Richard Pryor and other famous African-Americans have tried to desensitize it, but the N-word still carries hate. When I listen to today’s music, the N-word flows continuously. Jay-Z, one of my favorite rappers, says he uses the word to undermine its power over African-Americans. But in my house, my mother has one rule: Don’t say a word you wouldn’t feel comfortable saying to Malcolm X or Martin Luther King Jr., even if you are trying to undermine its power.
If my mother stood in the hallway at my school listening to my friends greet each other she would be shocked. This racial slur is fondly spewed from the mouths of today’s youth to show affection. I see the word as destructive. And yes, I’m guilty of having used it. But let me explain why I’m permanently erasing the word from my vocabulary.
I grew up around people who let the word spill from their mouths like water. At age 6, I started saying the word, not knowing any better. At 18, I no longer use the word whose meaning I have made strides to fully understand.
I wonder if my peers know the origin of the ethnic slur. Of course, it was used during slavery to refer to an African-American.
The word is derived from the Latin word for the color black – niger – according to the Random House Historical Dictionary of American Slang. Those who enslaved Africans used it in different and more derogatory variations in the 18th and 19th centuries. Slave masters used the word with venom.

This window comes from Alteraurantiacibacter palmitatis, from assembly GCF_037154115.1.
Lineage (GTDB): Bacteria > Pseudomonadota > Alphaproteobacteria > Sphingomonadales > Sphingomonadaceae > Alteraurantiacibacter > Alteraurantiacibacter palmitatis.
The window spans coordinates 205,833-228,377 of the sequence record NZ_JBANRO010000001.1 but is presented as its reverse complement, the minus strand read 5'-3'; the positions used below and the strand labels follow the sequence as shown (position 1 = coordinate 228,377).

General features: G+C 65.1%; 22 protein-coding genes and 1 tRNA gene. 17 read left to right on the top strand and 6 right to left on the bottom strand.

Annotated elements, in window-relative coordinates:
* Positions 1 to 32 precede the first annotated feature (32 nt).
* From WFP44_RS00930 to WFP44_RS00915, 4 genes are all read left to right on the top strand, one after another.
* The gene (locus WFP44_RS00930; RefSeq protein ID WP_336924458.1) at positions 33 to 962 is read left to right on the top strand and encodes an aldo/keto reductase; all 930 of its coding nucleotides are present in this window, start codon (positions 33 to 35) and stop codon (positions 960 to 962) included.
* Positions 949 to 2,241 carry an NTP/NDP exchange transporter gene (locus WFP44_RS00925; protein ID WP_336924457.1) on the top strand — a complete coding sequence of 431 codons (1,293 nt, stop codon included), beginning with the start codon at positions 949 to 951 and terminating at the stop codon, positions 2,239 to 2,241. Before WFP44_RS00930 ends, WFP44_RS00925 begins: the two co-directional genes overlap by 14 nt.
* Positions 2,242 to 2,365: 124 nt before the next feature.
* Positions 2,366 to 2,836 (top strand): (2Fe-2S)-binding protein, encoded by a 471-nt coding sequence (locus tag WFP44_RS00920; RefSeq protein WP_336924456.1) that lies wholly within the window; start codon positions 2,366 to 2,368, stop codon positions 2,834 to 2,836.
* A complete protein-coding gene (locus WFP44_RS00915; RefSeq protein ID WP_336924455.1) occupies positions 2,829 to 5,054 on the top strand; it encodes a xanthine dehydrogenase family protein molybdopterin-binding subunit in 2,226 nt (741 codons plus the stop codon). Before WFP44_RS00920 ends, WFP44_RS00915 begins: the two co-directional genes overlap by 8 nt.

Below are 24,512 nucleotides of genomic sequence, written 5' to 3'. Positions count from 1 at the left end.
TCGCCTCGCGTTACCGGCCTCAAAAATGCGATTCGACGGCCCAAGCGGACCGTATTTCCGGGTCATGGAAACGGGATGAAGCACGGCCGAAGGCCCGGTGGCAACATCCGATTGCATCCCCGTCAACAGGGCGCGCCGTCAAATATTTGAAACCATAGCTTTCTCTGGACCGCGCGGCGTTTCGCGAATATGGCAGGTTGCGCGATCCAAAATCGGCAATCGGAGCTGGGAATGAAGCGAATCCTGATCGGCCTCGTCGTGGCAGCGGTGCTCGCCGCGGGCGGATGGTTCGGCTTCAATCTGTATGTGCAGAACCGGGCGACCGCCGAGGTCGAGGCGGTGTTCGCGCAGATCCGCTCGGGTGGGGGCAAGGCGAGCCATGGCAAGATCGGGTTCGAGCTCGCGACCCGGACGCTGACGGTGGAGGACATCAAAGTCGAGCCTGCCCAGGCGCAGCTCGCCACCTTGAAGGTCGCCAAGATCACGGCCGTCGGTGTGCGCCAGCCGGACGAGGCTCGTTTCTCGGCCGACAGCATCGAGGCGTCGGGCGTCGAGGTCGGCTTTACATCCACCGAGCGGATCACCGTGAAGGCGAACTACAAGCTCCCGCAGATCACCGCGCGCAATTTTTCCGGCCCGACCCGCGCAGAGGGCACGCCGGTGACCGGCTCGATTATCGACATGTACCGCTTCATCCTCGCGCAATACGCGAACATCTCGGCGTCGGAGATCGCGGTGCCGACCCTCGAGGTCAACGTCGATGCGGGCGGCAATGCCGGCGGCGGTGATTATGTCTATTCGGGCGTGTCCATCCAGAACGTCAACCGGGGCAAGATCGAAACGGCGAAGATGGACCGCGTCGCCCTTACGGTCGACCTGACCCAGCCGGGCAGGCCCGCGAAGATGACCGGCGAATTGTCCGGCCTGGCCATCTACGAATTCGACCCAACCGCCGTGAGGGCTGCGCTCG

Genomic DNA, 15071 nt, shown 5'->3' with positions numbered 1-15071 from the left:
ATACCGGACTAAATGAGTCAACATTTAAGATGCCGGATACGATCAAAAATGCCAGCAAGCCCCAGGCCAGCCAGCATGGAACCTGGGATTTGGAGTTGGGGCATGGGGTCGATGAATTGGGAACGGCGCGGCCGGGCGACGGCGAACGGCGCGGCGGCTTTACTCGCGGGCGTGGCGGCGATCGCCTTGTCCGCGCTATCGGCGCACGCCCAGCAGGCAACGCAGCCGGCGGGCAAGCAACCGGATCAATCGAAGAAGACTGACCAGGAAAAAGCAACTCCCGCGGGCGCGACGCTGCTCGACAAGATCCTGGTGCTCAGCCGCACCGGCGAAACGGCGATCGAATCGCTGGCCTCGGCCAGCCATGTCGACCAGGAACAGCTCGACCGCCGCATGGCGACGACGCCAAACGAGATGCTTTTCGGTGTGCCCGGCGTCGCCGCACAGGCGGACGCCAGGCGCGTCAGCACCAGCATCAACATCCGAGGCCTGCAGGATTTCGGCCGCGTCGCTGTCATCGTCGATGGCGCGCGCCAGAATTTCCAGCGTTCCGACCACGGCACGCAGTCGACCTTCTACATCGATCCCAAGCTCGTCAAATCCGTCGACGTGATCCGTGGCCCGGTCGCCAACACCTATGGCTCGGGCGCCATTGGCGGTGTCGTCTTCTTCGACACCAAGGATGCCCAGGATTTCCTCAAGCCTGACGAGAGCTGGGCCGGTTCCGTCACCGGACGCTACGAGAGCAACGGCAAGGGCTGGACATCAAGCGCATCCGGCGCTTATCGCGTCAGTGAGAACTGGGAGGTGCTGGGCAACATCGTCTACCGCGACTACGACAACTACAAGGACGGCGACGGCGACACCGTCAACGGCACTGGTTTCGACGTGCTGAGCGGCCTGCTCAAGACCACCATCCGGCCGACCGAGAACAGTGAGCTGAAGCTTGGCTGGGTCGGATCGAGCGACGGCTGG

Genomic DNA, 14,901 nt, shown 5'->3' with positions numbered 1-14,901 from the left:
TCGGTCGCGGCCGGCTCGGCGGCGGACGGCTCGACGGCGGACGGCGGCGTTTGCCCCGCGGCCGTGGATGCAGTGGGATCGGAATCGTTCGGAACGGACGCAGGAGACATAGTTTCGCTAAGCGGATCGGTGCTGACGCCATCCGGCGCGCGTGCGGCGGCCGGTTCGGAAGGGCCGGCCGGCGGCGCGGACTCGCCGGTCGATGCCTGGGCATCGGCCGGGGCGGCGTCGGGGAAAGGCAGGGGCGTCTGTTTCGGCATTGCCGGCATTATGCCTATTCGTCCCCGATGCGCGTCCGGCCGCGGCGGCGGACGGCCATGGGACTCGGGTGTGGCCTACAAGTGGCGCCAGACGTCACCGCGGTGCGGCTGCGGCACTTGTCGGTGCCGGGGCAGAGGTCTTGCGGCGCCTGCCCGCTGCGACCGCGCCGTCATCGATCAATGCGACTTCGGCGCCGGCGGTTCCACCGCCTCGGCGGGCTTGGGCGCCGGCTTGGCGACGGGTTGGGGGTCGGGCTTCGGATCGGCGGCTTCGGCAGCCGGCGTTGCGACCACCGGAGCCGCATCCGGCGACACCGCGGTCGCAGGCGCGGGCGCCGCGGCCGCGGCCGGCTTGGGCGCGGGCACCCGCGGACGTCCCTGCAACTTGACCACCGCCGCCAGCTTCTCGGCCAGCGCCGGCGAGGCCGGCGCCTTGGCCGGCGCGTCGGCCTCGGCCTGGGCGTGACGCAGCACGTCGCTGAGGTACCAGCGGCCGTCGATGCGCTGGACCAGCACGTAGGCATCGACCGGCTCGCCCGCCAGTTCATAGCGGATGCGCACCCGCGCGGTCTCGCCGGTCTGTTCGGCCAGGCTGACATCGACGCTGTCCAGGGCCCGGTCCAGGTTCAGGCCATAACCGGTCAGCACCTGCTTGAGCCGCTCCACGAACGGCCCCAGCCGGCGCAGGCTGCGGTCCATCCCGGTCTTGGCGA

In my family, the word is frowned upon. Four generations, including mine, have shied away from using it. Being around my nearly 90-year-old great-grandmother, Big Mama, reminded me of how far we have come. When she was younger, blacks and whites couldn’t sit together. Even before Dr. King, Big Mama was advocating for equality. My mother told me about Big Mama being chased every day by the other kids because of her skin color. Her skin was nearly pale white because of her multiracial Native American, black and white heritage. But kids still spewed hateful words at her. She wasn’t accepted because of her bloodline.
Every time the N-word was used, my father’s eyes would tighten. He decried it. The hurt and pain he endured during the civil rights movement showed on his face. The memories of being hosed down by the police and having police dogs chase him were forever etched in his memory. Stories like these are why words like the N-word really matter to my family and me.
The frequency of the word’s use in pop culture is alarming. I can only imagine my ancestors standing in the hallway at my school and their faces turning from shock to hurt, their legacies forever tarnished by the words teens today choose to use.
I envision them asking teens today: “Do you know that was the last word said to me before they hanged me? Do you know how many whiplashes were placed upon my back for you? I fought for you to be able to stand here. My life and my actions were for you to be treated like a human being. I gave my life so you could use the word that plagued my life? Where is your appreciation for us?” To honor our black roots, we must progress. But progression means leaving behind the word that has haunted us for so long. Let’s find a new way to show affection for each other.
Change starts with me. I pledge never to say the word again. There are other more respectful and intellectual words that can be used. I take this pledge not only for myself, but also for people like Rosa Parks and Dr. King who inspired change. I will honor my father, my great-grandmother and my ancestors by making a change in myself. Christian Collins is a recent high school graduate who enjoys hearing a rapper use a substitute for the N-word.
This article originally appeared in VOX Teen Newspaper, published by the nonprofit VOX Teen Communications of Atlanta.